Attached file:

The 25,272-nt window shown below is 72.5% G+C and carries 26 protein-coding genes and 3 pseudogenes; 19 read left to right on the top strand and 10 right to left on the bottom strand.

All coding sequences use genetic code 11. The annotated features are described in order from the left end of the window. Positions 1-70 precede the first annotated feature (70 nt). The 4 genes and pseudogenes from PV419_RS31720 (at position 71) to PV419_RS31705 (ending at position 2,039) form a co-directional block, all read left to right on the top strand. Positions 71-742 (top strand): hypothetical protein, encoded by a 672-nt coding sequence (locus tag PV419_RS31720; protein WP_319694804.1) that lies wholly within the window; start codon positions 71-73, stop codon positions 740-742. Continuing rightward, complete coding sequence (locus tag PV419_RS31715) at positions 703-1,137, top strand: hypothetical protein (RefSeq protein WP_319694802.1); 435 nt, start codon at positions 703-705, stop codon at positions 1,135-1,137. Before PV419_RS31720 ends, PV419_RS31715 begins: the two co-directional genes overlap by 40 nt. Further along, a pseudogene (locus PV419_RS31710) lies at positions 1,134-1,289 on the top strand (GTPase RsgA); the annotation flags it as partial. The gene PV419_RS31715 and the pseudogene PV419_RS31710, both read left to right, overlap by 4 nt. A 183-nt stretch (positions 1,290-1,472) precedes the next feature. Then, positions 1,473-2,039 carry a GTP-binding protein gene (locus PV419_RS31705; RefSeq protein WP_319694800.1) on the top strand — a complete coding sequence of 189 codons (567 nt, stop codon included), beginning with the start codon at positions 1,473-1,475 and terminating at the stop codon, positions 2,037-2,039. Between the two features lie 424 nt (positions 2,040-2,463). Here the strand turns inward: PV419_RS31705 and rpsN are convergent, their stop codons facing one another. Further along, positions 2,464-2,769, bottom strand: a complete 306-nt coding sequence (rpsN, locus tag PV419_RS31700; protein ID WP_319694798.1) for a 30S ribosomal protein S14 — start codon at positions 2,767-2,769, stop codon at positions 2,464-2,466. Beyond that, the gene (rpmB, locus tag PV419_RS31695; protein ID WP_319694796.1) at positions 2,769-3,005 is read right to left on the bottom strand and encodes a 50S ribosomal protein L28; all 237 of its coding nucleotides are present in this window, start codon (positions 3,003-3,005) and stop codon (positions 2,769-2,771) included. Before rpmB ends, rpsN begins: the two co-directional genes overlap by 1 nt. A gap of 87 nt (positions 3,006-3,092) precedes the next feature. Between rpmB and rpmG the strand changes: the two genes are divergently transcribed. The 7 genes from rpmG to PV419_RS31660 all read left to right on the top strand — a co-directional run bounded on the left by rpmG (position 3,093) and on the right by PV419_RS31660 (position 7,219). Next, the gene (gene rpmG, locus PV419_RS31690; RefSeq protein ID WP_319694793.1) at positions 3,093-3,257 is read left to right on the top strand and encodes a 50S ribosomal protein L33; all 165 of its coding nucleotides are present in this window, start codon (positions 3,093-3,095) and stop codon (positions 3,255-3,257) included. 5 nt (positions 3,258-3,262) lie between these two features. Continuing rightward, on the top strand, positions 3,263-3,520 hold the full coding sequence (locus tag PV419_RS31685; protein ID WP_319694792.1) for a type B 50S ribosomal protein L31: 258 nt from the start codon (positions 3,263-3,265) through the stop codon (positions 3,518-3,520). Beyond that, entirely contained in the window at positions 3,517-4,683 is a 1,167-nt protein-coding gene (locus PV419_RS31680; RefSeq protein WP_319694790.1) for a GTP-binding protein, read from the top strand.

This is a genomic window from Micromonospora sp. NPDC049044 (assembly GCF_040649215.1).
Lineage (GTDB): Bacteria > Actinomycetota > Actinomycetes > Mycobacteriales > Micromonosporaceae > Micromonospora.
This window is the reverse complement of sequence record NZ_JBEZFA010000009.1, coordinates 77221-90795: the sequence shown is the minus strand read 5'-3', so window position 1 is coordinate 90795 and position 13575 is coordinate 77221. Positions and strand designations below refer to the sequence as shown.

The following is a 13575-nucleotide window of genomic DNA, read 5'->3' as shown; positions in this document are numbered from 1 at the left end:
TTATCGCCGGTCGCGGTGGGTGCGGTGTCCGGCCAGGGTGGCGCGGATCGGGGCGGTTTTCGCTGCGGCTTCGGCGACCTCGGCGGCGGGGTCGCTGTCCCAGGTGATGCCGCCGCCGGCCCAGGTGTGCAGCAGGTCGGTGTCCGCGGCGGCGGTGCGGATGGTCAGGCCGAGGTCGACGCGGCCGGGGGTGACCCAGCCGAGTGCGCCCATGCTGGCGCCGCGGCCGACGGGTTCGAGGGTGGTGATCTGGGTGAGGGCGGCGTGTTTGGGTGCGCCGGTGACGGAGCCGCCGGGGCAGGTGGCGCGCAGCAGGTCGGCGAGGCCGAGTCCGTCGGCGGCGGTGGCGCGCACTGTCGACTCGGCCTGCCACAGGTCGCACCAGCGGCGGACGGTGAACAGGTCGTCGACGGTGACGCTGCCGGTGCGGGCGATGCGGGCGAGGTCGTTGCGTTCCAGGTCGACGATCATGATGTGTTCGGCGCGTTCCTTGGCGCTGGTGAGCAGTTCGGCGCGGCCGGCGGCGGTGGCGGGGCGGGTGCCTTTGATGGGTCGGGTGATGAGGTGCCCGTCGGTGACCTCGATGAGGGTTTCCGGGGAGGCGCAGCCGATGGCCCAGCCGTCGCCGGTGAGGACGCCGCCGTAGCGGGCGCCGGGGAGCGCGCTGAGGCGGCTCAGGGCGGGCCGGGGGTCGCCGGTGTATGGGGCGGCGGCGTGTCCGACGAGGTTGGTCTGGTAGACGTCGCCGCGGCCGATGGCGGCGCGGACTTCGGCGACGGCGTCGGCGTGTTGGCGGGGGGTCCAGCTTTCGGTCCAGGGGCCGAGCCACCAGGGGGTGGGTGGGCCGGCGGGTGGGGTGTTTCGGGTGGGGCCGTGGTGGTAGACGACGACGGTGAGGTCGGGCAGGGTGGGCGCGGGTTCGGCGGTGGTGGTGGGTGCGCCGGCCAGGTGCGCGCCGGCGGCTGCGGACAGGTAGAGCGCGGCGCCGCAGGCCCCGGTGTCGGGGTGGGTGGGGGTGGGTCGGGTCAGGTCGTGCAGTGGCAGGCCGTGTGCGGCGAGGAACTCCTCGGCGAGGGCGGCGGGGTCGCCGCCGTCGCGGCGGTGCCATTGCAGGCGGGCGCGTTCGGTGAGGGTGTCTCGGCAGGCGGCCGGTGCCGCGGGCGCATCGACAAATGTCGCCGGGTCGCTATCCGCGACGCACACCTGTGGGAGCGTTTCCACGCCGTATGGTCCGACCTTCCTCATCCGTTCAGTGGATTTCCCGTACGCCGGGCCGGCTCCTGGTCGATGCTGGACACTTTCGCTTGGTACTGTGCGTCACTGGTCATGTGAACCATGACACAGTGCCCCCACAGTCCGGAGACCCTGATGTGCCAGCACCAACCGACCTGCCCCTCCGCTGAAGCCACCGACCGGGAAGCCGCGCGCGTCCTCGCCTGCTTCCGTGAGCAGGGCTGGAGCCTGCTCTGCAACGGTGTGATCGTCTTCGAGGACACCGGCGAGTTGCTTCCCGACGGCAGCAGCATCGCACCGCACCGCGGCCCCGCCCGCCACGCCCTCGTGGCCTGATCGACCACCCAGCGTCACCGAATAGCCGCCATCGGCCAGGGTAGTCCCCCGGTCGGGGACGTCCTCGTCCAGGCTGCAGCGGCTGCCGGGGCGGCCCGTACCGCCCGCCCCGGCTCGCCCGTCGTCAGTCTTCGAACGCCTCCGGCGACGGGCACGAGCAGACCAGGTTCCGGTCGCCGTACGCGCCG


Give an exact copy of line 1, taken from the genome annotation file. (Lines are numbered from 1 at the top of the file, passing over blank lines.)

The 25,272-nt window shown below is 72.5% G+C and carries 26 protein-coding genes and 3 pseudogenes; 19 read left to right on the top strand and 10 right to left on the bottom strand.